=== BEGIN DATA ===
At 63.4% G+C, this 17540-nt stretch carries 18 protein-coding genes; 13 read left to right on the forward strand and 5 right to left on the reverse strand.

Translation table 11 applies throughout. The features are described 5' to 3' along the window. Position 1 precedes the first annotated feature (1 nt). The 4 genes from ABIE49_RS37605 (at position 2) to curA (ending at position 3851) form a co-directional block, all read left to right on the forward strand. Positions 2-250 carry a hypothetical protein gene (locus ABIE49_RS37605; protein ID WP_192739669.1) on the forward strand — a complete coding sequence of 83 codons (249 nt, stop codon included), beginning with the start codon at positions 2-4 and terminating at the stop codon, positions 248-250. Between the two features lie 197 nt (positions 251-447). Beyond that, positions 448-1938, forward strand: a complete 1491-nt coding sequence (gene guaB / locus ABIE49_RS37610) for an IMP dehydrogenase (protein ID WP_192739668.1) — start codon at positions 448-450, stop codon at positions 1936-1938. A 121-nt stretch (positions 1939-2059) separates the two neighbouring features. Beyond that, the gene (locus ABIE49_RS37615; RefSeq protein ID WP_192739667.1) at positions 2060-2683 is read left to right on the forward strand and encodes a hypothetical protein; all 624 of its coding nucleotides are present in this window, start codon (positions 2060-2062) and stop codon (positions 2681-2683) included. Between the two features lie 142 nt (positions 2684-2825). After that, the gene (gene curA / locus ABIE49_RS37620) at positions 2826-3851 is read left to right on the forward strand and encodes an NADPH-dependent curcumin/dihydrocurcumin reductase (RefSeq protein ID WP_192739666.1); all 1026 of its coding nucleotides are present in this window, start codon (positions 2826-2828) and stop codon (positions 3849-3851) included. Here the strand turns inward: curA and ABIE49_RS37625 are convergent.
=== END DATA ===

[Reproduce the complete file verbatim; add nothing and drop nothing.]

At 63.4% G+C, this 17540-nt stretch carries 18 protein-coding genes; 13 read left to right on the forward strand and 5 right to left on the reverse strand.

Translation table 11 applies throughout. The features are described 5' to 3' along the window. Position 1 precedes the first annotated feature (1 nt). The 4 genes from ABIE49_RS37605 (at position 2) to curA (ending at position 3851) form a co-directional block, all read left to right on the forward strand. Positions 2-250 carry a hypothetical protein gene (locus ABIE49_RS37605; protein ID WP_192739669.1) on the forward strand — a complete coding sequence of 83 codons (249 nt, stop codon included), beginning with the start codon at positions 2-4 and terminating at the stop codon, positions 248-250. Between the two features lie 197 nt (positions 251-447). Beyond that, positions 448-1938, forward strand: a complete 1491-nt coding sequence (gene guaB / locus ABIE49_RS37610) for an IMP dehydrogenase (protein ID WP_192739668.1) — start codon at positions 448-450, stop codon at positions 1936-1938. A 121-nt stretch (positions 1939-2059) separates the two neighbouring features. Beyond that, the gene (locus ABIE49_RS37615; RefSeq protein ID WP_192739667.1) at positions 2060-2683 is read left to right on the forward strand and encodes a hypothetical protein; all 624 of its coding nucleotides are present in this window, start codon (positions 2060-2062) and stop codon (positions 2681-2683) included. Between the two features lie 142 nt (positions 2684-2825). After that, the gene (gene curA / locus ABIE49_RS37620) at positions 2826-3851 is read left to right on the forward strand and encodes an NADPH-dependent curcumin/dihydrocurcumin reductase (RefSeq protein ID WP_192739666.1); all 1026 of its coding nucleotides are present in this window, start codon (positions 2826-2828) and stop codon (positions 3849-3851) included. Here the strand turns inward: curA and ABIE49_RS37625 are convergent.